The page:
A feature-length documentary film about hip-hop DJing, otherwise known as turntablism. From the South Bronx in the 1970s to San Francisco now, the world's best scratchers, beat-diggers, ... See full summary »
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SOMETHING FROM NOTHING: THE ART OF RAP is a feature length performance documentary about the runaway juggernaut that is Rap music. At the wheel of this unstoppable beast is the film's director and interviewer Ice-T. Taking us on a deeply personal journey Ice-T uncovers how this music of the street has grown to dominate the world. Along the way Ice-T meets a whole spectrum of Hip-Hop talent, from founders, to new faces, to the global superstars like Eminem, Dr Dre, Snoop Dogg and Kanye West. He exposes the roots and history of Rap and then, through meeting many of its most famous protagonists, studies the living mechanism of the music to reveal 'The Art Of Rap'. This extraordinary film features unique performances from the entire cast, without resorting to archive material, to build a fresh and surprising take on the phenomenon that is Rap. Written by
Unsubstantial and degrading or informally expressive?
One of the many interesting things about Ice T's directorial debut, Something from Nothing: The Art of Rap, is the explanation rapper Lord Jamar offers us as to how rap music came about. He tells us that growing up in the ghetto, there were obvious budget cuts and the public schools were woefully underfunded to begin with. He tells us that since instruments such as pianos and drums were taken away, the only instruments kids found were their own mouths and a record player. I'm positive those who idolize rap are not even aware of this.
Something from Nothing: The Art of Rap explores just what its title proclaims; the art and craft of a genre so controversial and so openly slandered by critics, the media, and sometimes, its own audience. Rap is a lawless, anarchic breed of music, often objectifying women and promoting reckless behavior. Or has it let itself evolve that way? Has "swag," stupidity, and cockiness been traded for a subtle and unique panache? Nowadays, you'd be hard-pressed to find a rap song lacking the word "hoe" in any way, shape, or form. It seems the men Ice T (Tracy Marrow) interviews almost are ashamed at what the genre has become and faithfully spend their time recalling when the genre was more about being misunderstood and underestimated rather than boastfulness and amoral behavior.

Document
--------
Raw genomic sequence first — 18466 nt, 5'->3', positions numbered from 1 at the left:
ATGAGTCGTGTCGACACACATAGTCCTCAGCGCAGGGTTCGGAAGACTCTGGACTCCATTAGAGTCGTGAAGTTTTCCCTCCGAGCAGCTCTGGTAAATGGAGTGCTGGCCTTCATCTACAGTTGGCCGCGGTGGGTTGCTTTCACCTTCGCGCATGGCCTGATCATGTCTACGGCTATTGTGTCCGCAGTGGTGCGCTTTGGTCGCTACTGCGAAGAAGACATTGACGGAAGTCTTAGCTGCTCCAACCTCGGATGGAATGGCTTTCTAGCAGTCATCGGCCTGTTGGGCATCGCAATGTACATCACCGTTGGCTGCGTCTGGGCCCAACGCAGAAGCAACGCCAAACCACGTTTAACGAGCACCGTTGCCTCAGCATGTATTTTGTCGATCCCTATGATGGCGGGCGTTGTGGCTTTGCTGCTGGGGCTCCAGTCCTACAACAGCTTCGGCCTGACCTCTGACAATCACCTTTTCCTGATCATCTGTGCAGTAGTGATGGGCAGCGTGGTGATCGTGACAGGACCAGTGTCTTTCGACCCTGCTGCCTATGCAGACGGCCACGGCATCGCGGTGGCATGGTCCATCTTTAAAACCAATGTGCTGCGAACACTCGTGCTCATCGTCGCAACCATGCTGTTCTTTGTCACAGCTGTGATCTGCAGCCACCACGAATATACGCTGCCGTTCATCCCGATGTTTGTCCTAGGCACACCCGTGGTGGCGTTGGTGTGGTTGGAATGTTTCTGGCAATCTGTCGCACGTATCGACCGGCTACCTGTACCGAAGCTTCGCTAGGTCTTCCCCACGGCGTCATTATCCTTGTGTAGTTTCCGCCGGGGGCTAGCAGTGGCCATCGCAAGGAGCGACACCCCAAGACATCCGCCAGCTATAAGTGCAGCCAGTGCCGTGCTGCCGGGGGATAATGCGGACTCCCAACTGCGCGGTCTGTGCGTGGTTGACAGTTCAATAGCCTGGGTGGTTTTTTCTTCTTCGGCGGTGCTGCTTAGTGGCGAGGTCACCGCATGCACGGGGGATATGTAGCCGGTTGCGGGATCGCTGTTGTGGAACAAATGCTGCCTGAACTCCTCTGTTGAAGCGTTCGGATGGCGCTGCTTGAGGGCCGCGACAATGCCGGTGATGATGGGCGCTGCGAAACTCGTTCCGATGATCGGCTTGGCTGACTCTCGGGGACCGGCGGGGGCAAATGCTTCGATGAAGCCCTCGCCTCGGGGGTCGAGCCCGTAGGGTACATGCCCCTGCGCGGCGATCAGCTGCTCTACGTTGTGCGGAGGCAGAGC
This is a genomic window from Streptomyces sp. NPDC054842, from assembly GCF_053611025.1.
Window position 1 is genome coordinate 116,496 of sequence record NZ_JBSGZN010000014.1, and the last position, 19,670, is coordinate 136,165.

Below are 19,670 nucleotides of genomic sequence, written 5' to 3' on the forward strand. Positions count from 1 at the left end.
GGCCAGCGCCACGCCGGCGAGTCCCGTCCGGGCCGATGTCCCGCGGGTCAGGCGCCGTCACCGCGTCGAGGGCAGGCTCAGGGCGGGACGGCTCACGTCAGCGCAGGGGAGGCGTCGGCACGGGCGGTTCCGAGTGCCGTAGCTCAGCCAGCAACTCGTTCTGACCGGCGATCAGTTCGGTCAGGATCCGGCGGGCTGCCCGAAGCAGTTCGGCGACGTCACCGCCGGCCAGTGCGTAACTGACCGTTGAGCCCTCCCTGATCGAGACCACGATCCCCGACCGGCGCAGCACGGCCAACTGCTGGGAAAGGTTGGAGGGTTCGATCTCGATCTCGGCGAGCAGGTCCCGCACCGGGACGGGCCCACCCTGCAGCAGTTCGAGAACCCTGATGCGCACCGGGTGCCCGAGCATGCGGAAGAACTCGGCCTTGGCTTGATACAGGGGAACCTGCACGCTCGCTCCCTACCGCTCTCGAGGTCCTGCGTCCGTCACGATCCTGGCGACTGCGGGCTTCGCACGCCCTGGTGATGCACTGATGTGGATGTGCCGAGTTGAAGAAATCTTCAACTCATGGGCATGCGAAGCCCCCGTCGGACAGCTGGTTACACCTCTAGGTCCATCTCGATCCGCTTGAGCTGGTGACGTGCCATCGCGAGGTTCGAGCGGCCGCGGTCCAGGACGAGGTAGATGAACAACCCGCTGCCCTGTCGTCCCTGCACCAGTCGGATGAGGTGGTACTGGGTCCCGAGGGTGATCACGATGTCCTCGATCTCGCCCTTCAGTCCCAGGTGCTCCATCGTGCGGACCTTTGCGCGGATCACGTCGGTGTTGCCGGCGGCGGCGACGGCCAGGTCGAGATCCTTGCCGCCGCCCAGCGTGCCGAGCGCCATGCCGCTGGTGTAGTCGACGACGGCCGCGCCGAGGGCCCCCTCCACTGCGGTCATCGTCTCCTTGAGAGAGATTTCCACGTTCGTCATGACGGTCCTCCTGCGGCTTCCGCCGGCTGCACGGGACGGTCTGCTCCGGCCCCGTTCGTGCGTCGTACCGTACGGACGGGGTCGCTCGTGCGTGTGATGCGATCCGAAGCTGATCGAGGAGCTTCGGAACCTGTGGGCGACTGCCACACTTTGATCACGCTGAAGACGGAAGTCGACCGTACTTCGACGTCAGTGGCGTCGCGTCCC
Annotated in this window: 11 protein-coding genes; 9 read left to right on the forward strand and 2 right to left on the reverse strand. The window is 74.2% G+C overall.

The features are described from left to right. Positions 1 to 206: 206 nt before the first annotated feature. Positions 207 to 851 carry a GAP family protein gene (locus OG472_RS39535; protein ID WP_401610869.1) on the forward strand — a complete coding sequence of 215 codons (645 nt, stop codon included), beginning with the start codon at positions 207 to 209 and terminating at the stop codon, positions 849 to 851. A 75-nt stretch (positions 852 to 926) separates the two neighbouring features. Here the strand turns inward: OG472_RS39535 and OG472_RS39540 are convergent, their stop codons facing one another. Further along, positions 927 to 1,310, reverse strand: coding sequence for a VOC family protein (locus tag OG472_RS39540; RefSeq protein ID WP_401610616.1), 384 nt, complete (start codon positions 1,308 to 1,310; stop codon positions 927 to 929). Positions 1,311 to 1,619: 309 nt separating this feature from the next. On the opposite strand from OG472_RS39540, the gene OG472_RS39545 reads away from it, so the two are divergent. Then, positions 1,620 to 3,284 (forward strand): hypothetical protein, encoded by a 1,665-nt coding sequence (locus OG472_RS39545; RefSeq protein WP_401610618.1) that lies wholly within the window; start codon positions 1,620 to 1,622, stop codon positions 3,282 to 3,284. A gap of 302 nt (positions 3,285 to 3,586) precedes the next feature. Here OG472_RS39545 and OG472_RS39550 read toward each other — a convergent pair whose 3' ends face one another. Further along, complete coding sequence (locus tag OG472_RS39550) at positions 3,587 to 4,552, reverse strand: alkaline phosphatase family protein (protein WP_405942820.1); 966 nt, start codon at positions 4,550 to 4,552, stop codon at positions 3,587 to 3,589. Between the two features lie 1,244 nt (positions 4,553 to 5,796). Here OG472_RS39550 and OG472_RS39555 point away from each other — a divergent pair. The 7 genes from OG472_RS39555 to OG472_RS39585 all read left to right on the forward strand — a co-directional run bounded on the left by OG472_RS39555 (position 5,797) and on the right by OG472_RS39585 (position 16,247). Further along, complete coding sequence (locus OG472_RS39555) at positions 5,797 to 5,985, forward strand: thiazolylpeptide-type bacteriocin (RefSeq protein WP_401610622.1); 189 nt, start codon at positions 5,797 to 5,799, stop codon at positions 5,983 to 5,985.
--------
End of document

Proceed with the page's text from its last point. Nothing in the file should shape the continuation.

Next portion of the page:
The key to success in the rap world is originality, we're told by Big Daddy Kane. If there's anything these men seem to have pioneered it's a unique sound and a unique outlook on life. Interviews with Afrika Bambaataa, Dr. Dre, Eminem, Grandmaster Caz, Ice Cube, MC Lyte, and Snoop Dogg take place as they offer their views on the movement and also don't hesitate to give us highly-skilled freestyles.
Some of the interviews are informative and eye-opening - some have the unfortunate disadvantage of being concise and loose. The first hour of this documentary gives those who came for the insights exactly what they want. The second hour gives those who came for the music what they want. This is where Ice T's documentary begins to slightly fall from its throne. While there is a goal in mind, some of the interviews teeter on the edge of being rambling and rather irrelevant. There comes a point where the quality and the speed of the freestyles is favored over actual information inside the whole rap movement.
But there is a wonderful devotion to the subject matter, regardless on what is chosen to be the primary focus in different scenes. Ice T doesn't seem to many as the one you'd want to direct a documentary on hip-hop and rap, but after the film was over, I couldn't really see anyone else doing it and doing it to the extent of what he has personally accomplished. He has proved to be not only knowledgeable on the medium but completely capable to delivering all the components of a film determined to explore the broad concept of rap.
The documentary seems to run a little too long for this sort of subject matter. Perhaps if you're a die-hard fan of rap, you won't believe so. As an insightful look at the medium, it manages to wander into that sort of territory, but never does it gridlock itself to that area. It too manages to incorporate freestyles, jokes, old memories, and extensive interviews all in its runtime. On second thought, maybe it isn't too long at all.
Starring: Ice T, Afrika Bambaataa, Big Daddy Kane, Dr. Dre, Eminem, Grandmaster Caz, Ice Cube, Lord Jamar, MC Lyte, and Snoop Dogg. Directed by: Ice T and Andy Baybutt.
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